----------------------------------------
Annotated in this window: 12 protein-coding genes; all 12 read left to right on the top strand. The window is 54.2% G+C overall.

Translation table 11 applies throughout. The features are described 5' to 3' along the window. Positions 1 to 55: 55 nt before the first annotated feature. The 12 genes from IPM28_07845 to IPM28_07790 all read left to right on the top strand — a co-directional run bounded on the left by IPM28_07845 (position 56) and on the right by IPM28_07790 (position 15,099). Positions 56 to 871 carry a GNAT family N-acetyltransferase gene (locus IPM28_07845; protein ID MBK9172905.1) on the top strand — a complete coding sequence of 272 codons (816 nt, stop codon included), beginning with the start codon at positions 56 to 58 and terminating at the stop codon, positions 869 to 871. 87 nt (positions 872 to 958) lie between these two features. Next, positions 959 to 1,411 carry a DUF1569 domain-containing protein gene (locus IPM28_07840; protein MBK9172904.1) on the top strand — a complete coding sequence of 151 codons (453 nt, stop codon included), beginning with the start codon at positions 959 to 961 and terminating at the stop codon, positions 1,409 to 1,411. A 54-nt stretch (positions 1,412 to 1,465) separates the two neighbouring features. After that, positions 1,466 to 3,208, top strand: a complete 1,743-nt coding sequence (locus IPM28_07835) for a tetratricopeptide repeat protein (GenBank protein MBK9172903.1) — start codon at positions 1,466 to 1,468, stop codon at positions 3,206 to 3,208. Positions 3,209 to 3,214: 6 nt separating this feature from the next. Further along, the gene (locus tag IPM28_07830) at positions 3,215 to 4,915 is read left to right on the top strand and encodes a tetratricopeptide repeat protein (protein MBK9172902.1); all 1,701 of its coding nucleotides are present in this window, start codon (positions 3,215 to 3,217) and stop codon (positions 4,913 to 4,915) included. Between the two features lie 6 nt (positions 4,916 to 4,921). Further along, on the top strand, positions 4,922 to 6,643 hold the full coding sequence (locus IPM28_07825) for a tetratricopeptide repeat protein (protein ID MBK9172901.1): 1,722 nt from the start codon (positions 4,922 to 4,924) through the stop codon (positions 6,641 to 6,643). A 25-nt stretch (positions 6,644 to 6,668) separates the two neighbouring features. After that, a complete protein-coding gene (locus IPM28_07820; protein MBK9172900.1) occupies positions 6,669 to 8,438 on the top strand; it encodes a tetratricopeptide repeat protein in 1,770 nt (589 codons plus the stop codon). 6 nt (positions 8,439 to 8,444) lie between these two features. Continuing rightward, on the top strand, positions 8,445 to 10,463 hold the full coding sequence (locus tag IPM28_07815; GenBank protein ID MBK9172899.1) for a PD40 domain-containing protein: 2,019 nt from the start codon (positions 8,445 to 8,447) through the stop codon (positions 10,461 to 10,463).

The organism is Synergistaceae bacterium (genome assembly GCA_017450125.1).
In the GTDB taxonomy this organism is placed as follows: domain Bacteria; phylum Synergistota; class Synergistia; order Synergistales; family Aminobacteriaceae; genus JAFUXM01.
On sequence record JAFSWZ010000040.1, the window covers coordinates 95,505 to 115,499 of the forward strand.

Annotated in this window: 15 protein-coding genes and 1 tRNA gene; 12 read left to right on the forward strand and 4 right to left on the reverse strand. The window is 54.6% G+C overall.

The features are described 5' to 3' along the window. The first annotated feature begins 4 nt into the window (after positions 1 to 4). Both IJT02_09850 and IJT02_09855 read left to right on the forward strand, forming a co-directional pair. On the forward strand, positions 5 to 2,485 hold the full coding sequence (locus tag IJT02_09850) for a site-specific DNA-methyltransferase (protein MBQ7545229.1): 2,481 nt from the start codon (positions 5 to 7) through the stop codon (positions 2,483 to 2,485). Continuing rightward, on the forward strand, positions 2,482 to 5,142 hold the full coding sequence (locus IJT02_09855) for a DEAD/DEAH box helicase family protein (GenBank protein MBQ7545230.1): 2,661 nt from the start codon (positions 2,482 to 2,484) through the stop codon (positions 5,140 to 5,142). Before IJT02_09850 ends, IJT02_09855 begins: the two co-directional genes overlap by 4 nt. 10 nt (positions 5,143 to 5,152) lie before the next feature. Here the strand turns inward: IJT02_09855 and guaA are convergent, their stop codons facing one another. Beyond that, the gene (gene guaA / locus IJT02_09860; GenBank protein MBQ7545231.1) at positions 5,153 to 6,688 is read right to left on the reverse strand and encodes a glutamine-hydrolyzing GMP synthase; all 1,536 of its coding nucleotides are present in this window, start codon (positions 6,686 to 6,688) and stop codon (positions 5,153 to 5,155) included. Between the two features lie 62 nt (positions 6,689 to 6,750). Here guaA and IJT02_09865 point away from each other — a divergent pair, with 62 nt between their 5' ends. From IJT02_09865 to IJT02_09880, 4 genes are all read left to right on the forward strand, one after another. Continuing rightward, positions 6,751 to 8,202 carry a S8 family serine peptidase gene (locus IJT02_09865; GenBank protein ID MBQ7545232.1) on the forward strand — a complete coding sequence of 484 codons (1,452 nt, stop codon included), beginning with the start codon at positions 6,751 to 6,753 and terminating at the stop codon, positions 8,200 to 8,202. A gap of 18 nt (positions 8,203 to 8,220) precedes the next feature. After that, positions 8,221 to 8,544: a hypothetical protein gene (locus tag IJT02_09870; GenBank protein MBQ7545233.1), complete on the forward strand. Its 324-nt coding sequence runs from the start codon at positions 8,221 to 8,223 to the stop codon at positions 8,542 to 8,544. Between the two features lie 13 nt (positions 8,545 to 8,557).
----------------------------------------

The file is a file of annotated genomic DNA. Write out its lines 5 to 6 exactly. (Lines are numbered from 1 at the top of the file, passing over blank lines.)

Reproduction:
On sequence record JAFSWZ010000040.1, the window covers coordinates 95,505 to 115,499 of the forward strand.

Annotated in this window: 15 protein-coding genes and 1 tRNA gene; 12 read left to right on the forward strand and 4 right to left on the reverse strand. The window is 54.6% G+C overall.